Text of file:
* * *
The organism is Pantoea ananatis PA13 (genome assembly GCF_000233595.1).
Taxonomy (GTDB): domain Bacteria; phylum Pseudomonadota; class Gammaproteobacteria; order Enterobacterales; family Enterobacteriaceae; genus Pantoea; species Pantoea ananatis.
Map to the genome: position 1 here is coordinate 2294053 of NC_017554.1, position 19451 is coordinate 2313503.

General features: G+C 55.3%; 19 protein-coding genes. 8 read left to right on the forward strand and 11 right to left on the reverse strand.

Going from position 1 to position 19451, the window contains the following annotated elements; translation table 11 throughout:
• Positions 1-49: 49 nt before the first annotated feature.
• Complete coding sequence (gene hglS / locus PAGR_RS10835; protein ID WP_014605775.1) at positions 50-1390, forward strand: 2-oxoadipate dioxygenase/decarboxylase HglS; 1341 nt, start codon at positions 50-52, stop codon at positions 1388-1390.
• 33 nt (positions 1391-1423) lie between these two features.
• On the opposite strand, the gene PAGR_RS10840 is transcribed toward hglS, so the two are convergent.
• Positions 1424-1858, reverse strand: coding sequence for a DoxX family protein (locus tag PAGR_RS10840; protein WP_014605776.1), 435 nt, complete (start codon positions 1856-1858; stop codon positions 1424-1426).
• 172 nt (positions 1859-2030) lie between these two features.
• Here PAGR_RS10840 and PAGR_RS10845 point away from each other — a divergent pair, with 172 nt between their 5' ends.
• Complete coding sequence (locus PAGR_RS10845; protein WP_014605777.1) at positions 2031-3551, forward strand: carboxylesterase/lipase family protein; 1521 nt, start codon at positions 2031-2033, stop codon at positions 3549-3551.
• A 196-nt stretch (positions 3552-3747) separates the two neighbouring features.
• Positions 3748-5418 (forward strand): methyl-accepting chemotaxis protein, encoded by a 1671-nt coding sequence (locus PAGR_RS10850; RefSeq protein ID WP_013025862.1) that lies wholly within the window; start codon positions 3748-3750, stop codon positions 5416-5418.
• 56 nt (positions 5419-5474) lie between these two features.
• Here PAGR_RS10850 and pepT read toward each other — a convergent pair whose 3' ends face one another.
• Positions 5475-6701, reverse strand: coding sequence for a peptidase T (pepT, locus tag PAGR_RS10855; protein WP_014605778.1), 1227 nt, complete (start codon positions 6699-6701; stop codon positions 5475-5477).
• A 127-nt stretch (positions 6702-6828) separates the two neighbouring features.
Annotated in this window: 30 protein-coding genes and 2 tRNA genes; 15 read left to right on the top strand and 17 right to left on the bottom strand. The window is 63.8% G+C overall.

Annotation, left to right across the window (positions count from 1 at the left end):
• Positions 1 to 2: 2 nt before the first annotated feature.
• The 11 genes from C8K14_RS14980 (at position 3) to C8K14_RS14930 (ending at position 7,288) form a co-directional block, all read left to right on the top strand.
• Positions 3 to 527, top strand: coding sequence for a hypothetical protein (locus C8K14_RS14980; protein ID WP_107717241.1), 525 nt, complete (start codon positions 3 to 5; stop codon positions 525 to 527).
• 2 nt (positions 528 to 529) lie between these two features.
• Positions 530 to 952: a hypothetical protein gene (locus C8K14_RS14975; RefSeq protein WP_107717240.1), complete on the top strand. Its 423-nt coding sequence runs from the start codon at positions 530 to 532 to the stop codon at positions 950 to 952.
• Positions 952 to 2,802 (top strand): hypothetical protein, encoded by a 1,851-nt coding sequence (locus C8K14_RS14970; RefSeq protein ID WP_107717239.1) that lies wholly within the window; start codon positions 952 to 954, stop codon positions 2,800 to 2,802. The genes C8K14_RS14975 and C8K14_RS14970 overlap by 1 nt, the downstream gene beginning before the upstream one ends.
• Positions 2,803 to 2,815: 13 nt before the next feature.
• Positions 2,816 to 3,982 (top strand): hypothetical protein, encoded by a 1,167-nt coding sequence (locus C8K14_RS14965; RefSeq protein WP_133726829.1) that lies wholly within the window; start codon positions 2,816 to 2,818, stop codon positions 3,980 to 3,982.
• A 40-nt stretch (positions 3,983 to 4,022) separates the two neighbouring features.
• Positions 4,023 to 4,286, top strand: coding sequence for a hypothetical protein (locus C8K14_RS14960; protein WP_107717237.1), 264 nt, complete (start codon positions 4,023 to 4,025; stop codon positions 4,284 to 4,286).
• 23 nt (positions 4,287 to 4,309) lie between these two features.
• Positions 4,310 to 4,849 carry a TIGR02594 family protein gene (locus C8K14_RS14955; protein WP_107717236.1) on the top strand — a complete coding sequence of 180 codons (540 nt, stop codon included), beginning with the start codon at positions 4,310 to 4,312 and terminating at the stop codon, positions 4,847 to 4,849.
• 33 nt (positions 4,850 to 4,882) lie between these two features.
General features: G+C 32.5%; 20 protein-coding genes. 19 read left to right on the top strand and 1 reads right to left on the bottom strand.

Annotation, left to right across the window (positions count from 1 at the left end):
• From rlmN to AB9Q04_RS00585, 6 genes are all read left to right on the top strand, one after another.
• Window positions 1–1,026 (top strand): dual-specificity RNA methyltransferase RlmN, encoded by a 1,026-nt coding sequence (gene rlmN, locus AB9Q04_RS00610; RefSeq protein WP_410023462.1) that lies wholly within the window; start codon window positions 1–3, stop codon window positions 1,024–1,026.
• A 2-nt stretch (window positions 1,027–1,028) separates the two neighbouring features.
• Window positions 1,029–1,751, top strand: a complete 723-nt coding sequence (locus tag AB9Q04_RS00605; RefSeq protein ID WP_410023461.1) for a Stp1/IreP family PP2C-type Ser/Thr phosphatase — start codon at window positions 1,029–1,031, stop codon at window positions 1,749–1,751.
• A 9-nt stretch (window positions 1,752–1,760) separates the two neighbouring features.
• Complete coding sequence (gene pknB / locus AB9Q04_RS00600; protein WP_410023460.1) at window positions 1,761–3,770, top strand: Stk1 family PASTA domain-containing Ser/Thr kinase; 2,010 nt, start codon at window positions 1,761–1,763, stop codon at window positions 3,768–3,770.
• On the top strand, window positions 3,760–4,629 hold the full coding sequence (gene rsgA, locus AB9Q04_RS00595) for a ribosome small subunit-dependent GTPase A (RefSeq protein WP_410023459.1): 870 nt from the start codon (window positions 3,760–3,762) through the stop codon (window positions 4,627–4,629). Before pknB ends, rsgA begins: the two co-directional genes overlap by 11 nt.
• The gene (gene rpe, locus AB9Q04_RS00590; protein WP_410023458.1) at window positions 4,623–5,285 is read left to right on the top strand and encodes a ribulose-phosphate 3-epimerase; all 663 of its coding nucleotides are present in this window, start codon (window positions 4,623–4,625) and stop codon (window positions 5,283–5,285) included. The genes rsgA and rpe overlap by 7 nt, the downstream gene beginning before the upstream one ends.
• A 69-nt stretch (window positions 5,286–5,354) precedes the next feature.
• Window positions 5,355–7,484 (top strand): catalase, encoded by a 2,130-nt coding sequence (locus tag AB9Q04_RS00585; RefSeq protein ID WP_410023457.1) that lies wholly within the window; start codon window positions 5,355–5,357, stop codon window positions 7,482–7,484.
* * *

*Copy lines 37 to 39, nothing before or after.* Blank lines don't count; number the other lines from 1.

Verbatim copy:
• From rlmN to AB9Q04_RS00585, 6 genes are all read left to right on the top strand, one after another.
• Window positions 1–1,026 (top strand): dual-specificity RNA methyltransferase RlmN, encoded by a 1,026-nt coding sequence (gene rlmN, locus AB9Q04_RS00610; RefSeq protein WP_410023462.1) that lies wholly within the window; start codon window positions 1–3, stop codon window positions 1,024–1,026.
• A 2-nt stretch (window positions 1,027–1,028) separates the two neighbouring features.